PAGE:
Richárd Papp


Dr. Papp is a cultural anthropologist. He graduated summa cum laude from the University of Debrecen. Papp is a lecturer at the Social Sciences Department of the the Eötvös Loránd University, and he is also a member of the Foreign Affairs committee. His main research areas include religion, ethnicity and culture, ethnic relations in Central and Southeastern Europe. He also researched Hungarian-Jewish culture in Central Europe and in Israel.

Márton Rövid


Márton Rövid recently earned a PhD in political science at Central European University. In the course of his doctoral research, he studies cosmopolitan theories and the notion of transcendence of national citizenship in the light of the case of Roma, an allegedly non-territorial nation. His research interests include: theories of cosmopolitan democracy, global civil society, transnational social movements, international politics of multiculturalism, the Romani movement.

György Schöpflin


Schöpflin graduated with a M.A., LL.B. from the University of Glasgow and received postgraduate studies at the College of Europe in Bruges. Schöpflin was elected a Member of the European Parliament for Fidesz-Hungarian Civic Union in 2004 and re-elected in 2009. He serves as a full member on the Parliament’s Constitutional Affairs Committee (AFCO) and as a substitute member on the Foreign Affairs Committee (AFET) and its Subcommittee on Security and Defence (SEDE).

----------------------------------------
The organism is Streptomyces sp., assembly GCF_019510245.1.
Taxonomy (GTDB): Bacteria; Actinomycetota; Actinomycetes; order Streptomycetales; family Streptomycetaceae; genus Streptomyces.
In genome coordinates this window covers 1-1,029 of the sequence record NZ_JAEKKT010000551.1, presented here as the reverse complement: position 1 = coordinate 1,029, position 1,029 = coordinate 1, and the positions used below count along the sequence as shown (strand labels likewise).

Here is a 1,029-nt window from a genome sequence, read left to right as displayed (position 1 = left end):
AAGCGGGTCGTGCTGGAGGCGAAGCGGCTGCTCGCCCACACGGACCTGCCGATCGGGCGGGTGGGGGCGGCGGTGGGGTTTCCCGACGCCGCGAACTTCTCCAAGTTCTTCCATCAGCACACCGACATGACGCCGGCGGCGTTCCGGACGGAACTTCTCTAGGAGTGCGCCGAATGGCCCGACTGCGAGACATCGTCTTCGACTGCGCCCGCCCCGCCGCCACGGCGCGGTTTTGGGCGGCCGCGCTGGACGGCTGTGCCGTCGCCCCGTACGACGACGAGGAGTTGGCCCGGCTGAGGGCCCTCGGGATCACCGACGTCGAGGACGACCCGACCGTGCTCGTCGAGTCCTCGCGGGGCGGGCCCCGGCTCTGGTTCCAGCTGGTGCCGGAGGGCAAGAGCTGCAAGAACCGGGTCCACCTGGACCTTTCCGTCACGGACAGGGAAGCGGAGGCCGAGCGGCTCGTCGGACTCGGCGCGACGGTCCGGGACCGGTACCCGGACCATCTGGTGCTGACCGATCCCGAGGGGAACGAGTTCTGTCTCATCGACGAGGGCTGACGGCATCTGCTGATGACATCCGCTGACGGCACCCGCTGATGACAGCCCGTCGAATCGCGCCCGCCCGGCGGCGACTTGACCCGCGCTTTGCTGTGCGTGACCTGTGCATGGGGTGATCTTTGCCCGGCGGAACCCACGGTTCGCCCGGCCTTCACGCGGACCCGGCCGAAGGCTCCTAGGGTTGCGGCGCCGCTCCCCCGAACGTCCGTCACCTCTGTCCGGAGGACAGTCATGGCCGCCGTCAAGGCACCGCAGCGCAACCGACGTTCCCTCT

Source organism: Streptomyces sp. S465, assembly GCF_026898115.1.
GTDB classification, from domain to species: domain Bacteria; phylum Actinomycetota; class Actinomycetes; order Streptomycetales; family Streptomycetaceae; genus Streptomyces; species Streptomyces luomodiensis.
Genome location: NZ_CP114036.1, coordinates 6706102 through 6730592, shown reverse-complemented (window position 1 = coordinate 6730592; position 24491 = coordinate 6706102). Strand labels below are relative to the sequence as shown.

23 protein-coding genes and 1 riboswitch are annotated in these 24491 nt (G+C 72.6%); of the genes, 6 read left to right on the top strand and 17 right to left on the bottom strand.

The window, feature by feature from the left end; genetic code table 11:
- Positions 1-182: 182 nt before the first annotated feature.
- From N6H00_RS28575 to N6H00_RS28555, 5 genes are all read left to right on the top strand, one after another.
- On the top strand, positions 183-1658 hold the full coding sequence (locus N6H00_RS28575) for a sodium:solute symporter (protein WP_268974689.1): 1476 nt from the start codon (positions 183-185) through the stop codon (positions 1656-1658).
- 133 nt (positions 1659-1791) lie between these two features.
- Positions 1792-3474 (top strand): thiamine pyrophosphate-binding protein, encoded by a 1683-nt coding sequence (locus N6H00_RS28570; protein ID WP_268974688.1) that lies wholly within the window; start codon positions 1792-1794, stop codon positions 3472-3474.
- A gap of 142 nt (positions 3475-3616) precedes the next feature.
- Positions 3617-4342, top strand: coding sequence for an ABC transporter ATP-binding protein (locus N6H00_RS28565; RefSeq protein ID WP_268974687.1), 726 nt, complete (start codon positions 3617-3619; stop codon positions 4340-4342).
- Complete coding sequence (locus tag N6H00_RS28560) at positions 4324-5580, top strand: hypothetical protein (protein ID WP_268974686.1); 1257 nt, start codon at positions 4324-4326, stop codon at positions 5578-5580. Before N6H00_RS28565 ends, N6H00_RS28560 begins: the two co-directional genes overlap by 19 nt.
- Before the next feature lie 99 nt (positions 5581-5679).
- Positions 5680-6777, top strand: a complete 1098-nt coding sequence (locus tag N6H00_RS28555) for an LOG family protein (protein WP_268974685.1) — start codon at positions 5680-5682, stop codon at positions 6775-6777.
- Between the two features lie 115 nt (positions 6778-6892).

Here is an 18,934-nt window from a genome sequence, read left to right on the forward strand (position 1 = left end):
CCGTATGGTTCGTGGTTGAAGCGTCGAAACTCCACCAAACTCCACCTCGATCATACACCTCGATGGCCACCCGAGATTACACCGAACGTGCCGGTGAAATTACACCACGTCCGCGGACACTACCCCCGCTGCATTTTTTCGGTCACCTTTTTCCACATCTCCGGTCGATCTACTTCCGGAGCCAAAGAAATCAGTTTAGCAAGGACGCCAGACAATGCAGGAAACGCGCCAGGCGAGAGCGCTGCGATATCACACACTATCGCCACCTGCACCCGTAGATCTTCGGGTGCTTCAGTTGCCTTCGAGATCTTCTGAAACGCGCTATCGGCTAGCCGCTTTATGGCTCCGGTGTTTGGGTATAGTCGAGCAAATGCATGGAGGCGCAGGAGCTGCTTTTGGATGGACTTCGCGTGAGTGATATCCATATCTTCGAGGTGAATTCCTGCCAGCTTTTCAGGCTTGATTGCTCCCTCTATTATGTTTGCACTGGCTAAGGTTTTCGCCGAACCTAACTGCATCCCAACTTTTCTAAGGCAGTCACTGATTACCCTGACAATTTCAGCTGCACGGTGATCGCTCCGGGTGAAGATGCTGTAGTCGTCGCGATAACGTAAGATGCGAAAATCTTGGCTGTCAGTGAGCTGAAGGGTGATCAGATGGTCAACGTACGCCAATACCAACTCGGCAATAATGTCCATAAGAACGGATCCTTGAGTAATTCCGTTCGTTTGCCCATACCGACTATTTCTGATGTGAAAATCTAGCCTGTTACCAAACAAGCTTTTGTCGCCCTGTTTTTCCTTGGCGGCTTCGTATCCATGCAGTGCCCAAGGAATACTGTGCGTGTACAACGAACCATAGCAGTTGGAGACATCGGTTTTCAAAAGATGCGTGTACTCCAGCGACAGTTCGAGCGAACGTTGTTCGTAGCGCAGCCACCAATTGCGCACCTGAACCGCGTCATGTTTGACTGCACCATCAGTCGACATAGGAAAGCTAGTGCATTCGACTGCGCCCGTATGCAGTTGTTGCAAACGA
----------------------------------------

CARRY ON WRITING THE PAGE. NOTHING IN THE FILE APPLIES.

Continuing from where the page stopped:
Previously he has worked at the Royal Institute of International Affairs from 1963 to 1967 and the BBC from 1967 to 1976. He taught at the school of Slavonic and East European Studies, University of London (1976-2004), including latterly as Jean Monnet Professor of Politics and Director of the Centre for the Study of Nationalism. Until 2011 he was teaching in Forli, University Bologna, Faculty of Political Sciences.

Schöpflin’s principal area of research is the relationship between ethnicity, nationhood and political power, with particular reference to post-communism. He is the author of Politics in Eastern Europe 1945-1992 (Blackwell, 1993) and Nations, Identity, Power (Hurst, 2000), and co-editor of and contributor to Myths and Nationhood (Hurst, 1997, with Geoffrey Hosking) and State Building in the Balkans: Dilemmas on the Eve of the 21st Century (Longo, 1998, with Stefano Bianchini) and The Dilemmas of Identity, among many other publications. His latest book, Politics Illusions, Fallacies was published in 2012 by the University of Tallin.

Valmaine Toki


Valmaine Toki is of Nga Puhi, Ngati Wai and Ngati Rehua descent. Before joining Te Piringa she taught at the Faculty of Law, University of Auckland within the areas of Contemporary Treaty and Māori Issues, Jurisprudence and Legal Method. As a He Ture Pumau scholar Valmaine previously worked for Te Ohu Kai Moana Trustee Ltd on Māori fisheries, aquaculture and asset allocation. During this time Valmaine completed an MBA from the Australian Maritime College at the University of Tasmania, focusing on marine resource management, spanning strategic planning, economic growth, management planning, and sustainable practices. Valmaine has assisted in cases to the Māori Land Court, the Environment Court, and the High Court and as a Treaty negotiator for her hapu.